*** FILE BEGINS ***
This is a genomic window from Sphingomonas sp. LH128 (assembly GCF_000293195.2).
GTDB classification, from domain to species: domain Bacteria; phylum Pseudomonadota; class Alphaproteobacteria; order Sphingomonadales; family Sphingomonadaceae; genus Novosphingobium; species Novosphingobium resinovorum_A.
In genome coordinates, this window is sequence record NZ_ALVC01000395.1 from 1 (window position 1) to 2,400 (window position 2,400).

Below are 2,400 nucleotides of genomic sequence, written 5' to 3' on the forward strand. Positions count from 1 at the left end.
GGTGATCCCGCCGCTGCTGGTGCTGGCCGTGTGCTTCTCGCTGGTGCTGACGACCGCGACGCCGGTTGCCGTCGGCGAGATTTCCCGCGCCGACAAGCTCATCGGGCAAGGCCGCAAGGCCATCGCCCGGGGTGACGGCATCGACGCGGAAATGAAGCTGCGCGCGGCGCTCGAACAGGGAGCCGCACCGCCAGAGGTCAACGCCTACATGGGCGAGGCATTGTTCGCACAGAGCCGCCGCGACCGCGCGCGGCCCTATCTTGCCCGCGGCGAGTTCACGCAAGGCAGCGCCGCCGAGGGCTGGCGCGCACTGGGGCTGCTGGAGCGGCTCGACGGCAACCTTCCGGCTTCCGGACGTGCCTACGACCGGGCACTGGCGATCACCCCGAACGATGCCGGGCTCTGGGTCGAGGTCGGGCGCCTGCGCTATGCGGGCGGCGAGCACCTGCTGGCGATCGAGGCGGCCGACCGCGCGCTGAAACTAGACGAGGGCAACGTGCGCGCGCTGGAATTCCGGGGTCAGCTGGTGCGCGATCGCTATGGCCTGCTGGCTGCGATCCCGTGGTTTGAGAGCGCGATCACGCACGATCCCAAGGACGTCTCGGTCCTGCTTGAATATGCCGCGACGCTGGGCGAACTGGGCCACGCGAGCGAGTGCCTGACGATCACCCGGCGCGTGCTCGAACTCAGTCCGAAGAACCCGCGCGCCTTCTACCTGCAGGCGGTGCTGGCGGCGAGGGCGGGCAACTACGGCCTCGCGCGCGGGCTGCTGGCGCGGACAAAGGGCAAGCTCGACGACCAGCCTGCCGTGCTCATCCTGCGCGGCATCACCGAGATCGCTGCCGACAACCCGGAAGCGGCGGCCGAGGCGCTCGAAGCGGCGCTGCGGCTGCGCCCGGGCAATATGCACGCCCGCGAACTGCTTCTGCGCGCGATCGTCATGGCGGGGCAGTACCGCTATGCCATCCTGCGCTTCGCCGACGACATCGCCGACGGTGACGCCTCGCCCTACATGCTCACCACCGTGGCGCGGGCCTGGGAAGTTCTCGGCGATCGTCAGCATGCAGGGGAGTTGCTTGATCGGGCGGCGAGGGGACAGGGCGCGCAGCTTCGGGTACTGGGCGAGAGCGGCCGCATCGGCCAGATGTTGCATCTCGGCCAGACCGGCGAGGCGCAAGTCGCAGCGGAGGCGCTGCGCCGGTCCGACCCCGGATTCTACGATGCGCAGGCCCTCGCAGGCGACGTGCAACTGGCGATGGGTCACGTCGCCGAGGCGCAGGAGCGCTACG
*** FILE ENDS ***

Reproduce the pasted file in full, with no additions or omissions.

This is a genomic window from Sphingomonas sp. LH128 (assembly GCF_000293195.2).
GTDB classification, from domain to species: domain Bacteria; phylum Pseudomonadota; class Alphaproteobacteria; order Sphingomonadales; family Sphingomonadaceae; genus Novosphingobium; species Novosphingobium resinovorum_A.
In genome coordinates, this window is sequence record NZ_ALVC01000395.1 from 1 (window position 1) to 2,400 (window position 2,400).

Below are 2,400 nucleotides of genomic sequence, written 5' to 3' on the forward strand. Positions count from 1 at the left end.
GGTGATCCCGCCGCTGCTGGTGCTGGCCGTGTGCTTCTCGCTGGTGCTGACGACCGCGACGCCGGTTGCCGTCGGCGAGATTTCCCGCGCCGACAAGCTCATCGGGCAAGGCCGCAAGGCCATCGCCCGGGGTGACGGCATCGACGCGGAAATGAAGCTGCGCGCGGCGCTCGAACAGGGAGCCGCACCGCCAGAGGTCAACGCCTACATGGGCGAGGCATTGTTCGCACAGAGCCGCCGCGACCGCGCGCGGCCCTATCTTGCCCGCGGCGAGTTCACGCAAGGCAGCGCCGCCGAGGGCTGGCGCGCACTGGGGCTGCTGGAGCGGCTCGACGGCAACCTTCCGGCTTCCGGACGTGCCTACGACCGGGCACTGGCGATCACCCCGAACGATGCCGGGCTCTGGGTCGAGGTCGGGCGCCTGCGCTATGCGGGCGGCGAGCACCTGCTGGCGATCGAGGCGGCCGACCGCGCGCTGAAACTAGACGAGGGCAACGTGCGCGCGCTGGAATTCCGGGGTCAGCTGGTGCGCGATCGCTATGGCCTGCTGGCTGCGATCCCGTGGTTTGAGAGCGCGATCACGCACGATCCCAAGGACGTCTCGGTCCTGCTTGAATATGCCGCGACGCTGGGCGAACTGGGCCACGCGAGCGAGTGCCTGACGATCACCCGGCGCGTGCTCGAACTCAGTCCGAAGAACCCGCGCGCCTTCTACCTGCAGGCGGTGCTGGCGGCGAGGGCGGGCAACTACGGCCTCGCGCGCGGGCTGCTGGCGCGGACAAAGGGCAAGCTCGACGACCAGCCTGCCGTGCTCATCCTGCGCGGCATCACCGAGATCGCTGCCGACAACCCGGAAGCGGCGGCCGAGGCGCTCGAAGCGGCGCTGCGGCTGCGCCCGGGCAATATGCACGCCCGCGAACTGCTTCTGCGCGCGATCGTCATGGCGGGGCAGTACCGCTATGCCATCCTGCGCTTCGCCGACGACATCGCCGACGGTGACGCCTCGCCCTACATGCTCACCACCGTGGCGCGGGCCTGGGAAGTTCTCGGCGATCGTCAGCATGCAGGGGAGTTGCTTGATCGGGCGGCGAGGGGACAGGGCGCGCAGCTTCGGGTACTGGGCGAGAGCGGCCGCATCGGCCAGATGTTGCATCTCGGCCAGACCGGCGAGGCGCAAGTCGCAGCGGAGGCGCTGCGCCGGTCCGACCCCGGATTCTACGATGCGCAGGCCCTCGCAGGCGACGTGCAACTGGCGATGGGTCACGTCGCCGAGGCGCAGGAGCGCTACG